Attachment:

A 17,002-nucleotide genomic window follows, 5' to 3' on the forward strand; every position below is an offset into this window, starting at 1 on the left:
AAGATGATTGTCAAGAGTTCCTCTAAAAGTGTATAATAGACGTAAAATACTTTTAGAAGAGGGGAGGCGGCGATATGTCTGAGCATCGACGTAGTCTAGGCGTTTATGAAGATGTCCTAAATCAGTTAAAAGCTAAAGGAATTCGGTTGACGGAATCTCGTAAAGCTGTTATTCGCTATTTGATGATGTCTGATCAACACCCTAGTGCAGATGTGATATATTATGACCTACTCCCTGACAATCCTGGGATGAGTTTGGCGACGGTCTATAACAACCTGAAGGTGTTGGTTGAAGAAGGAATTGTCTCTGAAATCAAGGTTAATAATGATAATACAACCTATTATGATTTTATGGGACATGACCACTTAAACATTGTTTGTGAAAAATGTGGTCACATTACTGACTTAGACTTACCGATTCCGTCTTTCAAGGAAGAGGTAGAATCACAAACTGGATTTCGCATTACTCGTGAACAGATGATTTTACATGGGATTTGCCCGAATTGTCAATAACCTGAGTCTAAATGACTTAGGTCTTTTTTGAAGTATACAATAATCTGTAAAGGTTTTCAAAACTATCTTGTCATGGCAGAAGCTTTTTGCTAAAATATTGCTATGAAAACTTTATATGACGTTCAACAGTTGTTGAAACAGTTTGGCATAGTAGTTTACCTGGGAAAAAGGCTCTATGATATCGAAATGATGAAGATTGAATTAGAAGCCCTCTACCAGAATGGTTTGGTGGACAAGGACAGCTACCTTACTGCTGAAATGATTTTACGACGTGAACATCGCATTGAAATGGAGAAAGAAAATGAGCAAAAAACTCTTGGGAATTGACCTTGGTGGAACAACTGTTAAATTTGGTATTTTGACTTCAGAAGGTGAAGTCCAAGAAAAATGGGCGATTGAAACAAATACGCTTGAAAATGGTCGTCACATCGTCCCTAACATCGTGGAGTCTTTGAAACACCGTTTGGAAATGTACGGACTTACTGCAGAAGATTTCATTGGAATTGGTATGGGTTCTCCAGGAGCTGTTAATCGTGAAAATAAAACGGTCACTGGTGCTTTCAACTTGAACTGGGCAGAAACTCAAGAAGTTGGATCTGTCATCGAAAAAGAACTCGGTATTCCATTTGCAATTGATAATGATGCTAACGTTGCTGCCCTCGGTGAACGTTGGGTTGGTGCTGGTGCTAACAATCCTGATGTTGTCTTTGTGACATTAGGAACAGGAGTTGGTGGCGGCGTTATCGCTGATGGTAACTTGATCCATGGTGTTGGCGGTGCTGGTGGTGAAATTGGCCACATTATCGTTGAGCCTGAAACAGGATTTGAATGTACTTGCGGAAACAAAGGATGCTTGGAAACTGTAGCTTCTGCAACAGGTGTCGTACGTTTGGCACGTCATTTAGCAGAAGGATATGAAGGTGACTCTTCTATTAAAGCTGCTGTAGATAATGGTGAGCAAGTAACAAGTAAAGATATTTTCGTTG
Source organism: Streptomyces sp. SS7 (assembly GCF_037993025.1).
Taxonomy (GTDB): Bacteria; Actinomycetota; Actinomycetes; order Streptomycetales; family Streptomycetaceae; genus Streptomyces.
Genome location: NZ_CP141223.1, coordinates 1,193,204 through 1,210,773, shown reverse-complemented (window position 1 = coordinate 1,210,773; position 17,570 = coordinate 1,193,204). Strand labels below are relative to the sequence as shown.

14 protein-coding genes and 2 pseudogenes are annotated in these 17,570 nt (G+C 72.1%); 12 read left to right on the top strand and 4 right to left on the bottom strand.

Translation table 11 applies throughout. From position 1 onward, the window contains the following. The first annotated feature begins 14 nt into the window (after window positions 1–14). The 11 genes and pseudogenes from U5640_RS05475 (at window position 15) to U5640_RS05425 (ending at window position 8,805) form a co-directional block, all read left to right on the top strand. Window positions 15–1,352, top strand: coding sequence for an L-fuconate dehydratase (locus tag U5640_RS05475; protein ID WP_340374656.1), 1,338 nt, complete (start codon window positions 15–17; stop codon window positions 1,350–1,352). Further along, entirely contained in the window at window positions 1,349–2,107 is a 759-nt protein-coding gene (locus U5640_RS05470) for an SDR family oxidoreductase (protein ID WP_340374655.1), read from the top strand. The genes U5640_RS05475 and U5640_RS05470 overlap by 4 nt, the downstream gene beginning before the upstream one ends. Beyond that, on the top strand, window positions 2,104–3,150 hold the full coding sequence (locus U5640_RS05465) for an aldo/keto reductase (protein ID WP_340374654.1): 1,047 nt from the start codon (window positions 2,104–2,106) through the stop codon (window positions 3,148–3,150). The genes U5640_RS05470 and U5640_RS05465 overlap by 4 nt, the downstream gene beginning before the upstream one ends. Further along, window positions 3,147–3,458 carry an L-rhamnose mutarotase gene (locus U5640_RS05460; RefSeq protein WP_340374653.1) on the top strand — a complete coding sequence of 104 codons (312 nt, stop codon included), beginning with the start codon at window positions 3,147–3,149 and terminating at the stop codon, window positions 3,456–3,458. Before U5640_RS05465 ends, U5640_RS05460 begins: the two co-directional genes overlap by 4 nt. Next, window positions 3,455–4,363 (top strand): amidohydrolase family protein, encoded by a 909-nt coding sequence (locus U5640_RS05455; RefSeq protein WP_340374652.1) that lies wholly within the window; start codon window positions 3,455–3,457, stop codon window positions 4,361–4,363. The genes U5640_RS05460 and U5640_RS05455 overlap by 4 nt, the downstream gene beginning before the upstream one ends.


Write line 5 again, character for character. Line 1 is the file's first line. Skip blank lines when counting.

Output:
Genome location: NZ_CP141223.1, coordinates 1,193,204 through 1,210,773, shown reverse-complemented (window position 1 = coordinate 1,210,773; position 17,570 = coordinate 1,193,204). Strand labels below are relative to the sequence as shown.